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Cherry Ames, Night Supervisor

The big silver-gray bus stopped at the junction just long enough for Cherry to jump off and reach up for the bags which the driver handed down to her. Then with a derisive blast of its horn it sped away as though it wished to shake off the dust of this desolate countryside.

“Weatherly,” Cherry though, “must be the tiniest village in the while U.S. A. And yet it’s only four hours from New York City, and once was a prosperous mining town.”

The only buildings still standing was the abandoned railroad station which consisted of a baggage platform precariously attached to an unpainted shack that looked as though it were going to collapse any minute from sheer boredom. A dirt road stretched away from the junction to lose itself in far-off scrubby hills. Cherry knew that on one of those hills was a hospital. Somebody on the staff should be driving down the road now to meet the new night supervisor.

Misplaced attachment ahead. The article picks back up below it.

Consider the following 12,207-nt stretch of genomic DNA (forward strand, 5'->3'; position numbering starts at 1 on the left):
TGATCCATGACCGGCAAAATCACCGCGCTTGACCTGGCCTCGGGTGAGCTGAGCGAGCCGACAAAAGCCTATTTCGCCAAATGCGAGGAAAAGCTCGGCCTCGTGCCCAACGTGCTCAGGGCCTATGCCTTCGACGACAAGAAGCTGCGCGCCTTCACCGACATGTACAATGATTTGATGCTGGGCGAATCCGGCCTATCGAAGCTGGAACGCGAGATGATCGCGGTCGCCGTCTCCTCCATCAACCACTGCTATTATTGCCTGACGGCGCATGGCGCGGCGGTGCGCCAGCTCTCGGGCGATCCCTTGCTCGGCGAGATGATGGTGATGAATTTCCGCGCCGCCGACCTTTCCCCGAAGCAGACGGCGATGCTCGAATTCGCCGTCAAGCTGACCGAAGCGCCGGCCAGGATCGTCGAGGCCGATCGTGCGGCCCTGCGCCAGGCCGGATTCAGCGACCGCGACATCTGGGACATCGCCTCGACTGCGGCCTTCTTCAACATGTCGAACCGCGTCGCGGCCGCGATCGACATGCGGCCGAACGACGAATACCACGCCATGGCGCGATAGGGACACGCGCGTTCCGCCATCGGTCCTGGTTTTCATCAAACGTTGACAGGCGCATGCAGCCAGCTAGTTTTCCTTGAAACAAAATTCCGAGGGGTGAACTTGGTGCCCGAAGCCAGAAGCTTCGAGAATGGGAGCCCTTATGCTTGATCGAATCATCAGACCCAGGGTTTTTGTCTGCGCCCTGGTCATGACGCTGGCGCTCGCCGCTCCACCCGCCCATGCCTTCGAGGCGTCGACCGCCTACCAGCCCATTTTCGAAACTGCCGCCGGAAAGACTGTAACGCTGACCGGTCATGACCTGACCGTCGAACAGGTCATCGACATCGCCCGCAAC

Night supervisor! Cherry could hardly believe that this evening she would actually be on duty in that coveted role. The opportunity had been offered to her by Dr. Van Laughton, Chief of the Pediatric Service of Spencer Hospital where Cherry had trained. Last fall she had gone back for duty in the new Children’s Wing. At Dr. Laughton’s suggestion she had continued her postgraduate training, working as assistant to the Superintendent of Nurses in order to fit herself for a supervisory position at Weatherly Hospital.

“It’s one of the oldest institutions in the country,” Dr. Laughton had told Cherry. “The main section, which is in an old frame building, was built way back when surgery was in its infancy and asepsis was unheard of. But don’t let that worry you. The new wings are as modern as anything here at Spencer, and what is more important, they’ve got Bates Darby on staff. How they wangled it, I’ll never know. But he’s there, and since most babies are born at night or in the early morning, you’ll be working closely with one of the leading obstetricians in North America. At the end of this assignment, which will probably amount to a post-graduate course in midwifery, you can classify yourself as an obstetrical nurse.”

It was Dr. Joe Fortune who had give Cherry a more complete picture of what her new job would be like. Dr. Joe, who lived near Cherry’s home in Hilton, Illinois, had brought her and her twin brother, Charlie, into the world. He had inspired her to take up nursing and she had never regretted her decision. Through her work she had made many warm friends who had shared exciting adventures with her and had helped her solve some really baffling mysteries.